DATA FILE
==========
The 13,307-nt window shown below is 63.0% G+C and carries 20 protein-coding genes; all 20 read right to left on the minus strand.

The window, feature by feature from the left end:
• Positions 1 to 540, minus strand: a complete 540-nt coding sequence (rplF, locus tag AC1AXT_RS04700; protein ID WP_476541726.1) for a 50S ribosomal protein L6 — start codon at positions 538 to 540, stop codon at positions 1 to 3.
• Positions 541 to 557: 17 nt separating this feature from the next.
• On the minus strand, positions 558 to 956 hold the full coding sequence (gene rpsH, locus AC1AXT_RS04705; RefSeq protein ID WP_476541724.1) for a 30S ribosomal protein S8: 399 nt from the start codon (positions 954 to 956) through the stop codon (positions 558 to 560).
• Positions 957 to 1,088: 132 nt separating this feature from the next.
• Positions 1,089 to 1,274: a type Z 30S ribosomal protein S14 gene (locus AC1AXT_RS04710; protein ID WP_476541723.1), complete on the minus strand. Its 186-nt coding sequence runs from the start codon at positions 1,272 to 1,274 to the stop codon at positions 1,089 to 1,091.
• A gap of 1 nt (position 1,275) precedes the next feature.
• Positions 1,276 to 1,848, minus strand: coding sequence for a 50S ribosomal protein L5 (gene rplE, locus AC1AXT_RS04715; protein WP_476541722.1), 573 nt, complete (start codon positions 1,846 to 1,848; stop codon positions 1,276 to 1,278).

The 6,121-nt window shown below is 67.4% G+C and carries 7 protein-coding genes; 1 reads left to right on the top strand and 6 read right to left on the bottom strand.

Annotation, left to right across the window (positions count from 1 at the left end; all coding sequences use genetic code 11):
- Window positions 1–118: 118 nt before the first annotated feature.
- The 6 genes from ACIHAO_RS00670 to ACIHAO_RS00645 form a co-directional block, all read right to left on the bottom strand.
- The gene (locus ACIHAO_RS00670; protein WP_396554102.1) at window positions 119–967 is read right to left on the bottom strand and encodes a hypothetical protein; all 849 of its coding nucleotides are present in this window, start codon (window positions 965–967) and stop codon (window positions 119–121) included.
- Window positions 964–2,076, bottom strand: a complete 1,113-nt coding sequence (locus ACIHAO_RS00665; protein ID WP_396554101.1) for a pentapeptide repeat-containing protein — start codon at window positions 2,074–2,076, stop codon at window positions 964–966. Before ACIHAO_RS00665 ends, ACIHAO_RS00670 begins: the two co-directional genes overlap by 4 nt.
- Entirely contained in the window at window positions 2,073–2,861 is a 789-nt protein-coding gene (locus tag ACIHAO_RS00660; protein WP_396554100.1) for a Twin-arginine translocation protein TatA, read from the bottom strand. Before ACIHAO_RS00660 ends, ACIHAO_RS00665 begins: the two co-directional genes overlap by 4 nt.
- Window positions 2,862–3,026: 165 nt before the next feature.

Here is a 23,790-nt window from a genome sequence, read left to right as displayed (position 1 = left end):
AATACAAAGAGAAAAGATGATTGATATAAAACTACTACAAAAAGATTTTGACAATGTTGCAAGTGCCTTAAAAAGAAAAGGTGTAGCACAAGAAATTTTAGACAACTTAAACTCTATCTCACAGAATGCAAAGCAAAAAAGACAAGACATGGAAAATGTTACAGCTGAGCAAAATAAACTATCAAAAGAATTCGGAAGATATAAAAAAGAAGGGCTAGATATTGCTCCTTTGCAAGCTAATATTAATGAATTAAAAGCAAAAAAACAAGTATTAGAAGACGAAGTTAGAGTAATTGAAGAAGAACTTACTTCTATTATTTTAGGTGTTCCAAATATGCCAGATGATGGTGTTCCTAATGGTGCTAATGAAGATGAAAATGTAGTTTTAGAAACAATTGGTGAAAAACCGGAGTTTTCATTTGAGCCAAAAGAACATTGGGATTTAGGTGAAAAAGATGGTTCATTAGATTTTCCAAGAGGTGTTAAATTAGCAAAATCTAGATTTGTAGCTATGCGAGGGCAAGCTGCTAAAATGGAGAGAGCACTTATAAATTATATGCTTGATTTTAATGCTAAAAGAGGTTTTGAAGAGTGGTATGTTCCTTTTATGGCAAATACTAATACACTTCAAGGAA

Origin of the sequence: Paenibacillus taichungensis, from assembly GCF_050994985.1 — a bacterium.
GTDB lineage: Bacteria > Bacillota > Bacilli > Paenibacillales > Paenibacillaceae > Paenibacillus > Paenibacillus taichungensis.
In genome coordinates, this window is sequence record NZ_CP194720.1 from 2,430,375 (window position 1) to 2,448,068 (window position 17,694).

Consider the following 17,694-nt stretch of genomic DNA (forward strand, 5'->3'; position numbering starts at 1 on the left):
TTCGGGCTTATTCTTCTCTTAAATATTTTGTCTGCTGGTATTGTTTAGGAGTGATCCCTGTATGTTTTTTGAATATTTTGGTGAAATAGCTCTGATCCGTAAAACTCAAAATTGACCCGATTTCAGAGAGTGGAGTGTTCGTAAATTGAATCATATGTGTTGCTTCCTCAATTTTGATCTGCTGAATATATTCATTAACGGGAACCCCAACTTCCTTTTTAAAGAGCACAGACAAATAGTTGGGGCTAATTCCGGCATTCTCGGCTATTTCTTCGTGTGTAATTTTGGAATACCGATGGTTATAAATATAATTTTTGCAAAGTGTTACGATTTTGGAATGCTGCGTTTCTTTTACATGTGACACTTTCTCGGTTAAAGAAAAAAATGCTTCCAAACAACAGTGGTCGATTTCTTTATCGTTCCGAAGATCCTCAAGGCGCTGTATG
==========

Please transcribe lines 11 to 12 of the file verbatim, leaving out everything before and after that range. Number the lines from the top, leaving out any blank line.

Annotation, left to right across the window (positions count from 1 at the left end; all coding sequences use genetic code 11):
- Window positions 1–118: 118 nt before the first annotated feature.